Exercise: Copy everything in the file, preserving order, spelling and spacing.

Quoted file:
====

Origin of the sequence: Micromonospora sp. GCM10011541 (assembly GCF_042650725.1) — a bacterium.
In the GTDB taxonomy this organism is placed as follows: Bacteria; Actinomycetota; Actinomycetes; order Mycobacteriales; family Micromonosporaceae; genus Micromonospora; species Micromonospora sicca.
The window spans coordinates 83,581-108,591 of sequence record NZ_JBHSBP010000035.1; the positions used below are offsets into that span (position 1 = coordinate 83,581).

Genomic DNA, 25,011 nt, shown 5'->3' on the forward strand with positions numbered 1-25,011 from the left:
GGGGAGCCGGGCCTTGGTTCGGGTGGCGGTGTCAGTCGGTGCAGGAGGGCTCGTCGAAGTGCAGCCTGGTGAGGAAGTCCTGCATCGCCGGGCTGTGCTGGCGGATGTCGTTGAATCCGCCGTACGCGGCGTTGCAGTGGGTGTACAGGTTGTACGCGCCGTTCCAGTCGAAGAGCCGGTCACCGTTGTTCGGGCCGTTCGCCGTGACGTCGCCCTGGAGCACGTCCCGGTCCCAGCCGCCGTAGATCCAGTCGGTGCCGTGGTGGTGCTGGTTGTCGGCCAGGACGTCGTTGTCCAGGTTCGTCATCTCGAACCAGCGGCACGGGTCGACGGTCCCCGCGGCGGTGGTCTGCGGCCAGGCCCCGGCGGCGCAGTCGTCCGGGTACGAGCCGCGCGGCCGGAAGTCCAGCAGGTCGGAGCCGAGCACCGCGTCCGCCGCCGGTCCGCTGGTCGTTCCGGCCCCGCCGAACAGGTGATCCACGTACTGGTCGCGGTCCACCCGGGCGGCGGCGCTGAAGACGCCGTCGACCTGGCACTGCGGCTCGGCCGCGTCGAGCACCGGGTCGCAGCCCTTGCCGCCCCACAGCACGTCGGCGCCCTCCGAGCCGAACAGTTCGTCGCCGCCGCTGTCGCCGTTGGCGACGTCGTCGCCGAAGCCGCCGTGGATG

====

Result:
Origin of the sequence: Micromonospora sp. GCM10011541 (assembly GCF_042650725.1) — a bacterium.
In the GTDB taxonomy this organism is placed as follows: Bacteria; Actinomycetota; Actinomycetes; order Mycobacteriales; family Micromonosporaceae; genus Micromonospora; species Micromonospora sicca.
The window spans coordinates 83,581-108,591 of sequence record NZ_JBHSBP010000035.1; the positions used below are offsets into that span (position 1 = coordinate 83,581).

Genomic DNA, 25,011 nt, shown 5'->3' on the forward strand with positions numbered 1-25,011 from the left:
GGGGAGCCGGGCCTTGGTTCGGGTGGCGGTGTCAGTCGGTGCAGGAGGGCTCGTCGAAGTGCAGCCTGGTGAGGAAGTCCTGCATCGCCGGGCTGTGCTGGCGGATGTCGTTGAATCCGCCGTACGCGGCGTTGCAGTGGGTGTACAGGTTGTACGCGCCGTTCCAGTCGAAGAGCCGGTCACCGTTGTTCGGGCCGTTCGCCGTGACGTCGCCCTGGAGCACGTCCCGGTCCCAGCCGCCGTAGATCCAGTCGGTGCCGTGGTGGTGCTGGTTGTCGGCCAGGACGTCGTTGTCCAGGTTCGTCATCTCGAACCAGCGGCACGGGTCGACGGTCCCCGCGGCGGTGGTCTGCGGCCAGGCCCCGGCGGCGCAGTCGTCCGGGTACGAGCCGCGCGGCCGGAAGTCCAGCAGGTCGGAGCCGAGCACCGCGTCCGCCGCCGGTCCGCTGGTCGTTCCGGCCCCGCCGAACAGGTGATCCACGTACTGGTCGCGGTCCACCCGGGCGGCGGCGCTGAAGACGCCGTCGACCTGGCACTGCGGCTCGGCCGCGTCGAGCACCGGGTCGCAGCCCTTGCCGCCCCACAGCACGTCGGCGCCCTCCGAGCCGAACAGTTCGTCGCCGCCGCTGTCGCCGTTGGCGACGTCGTCGCCGAAGCCGCCGTGGATG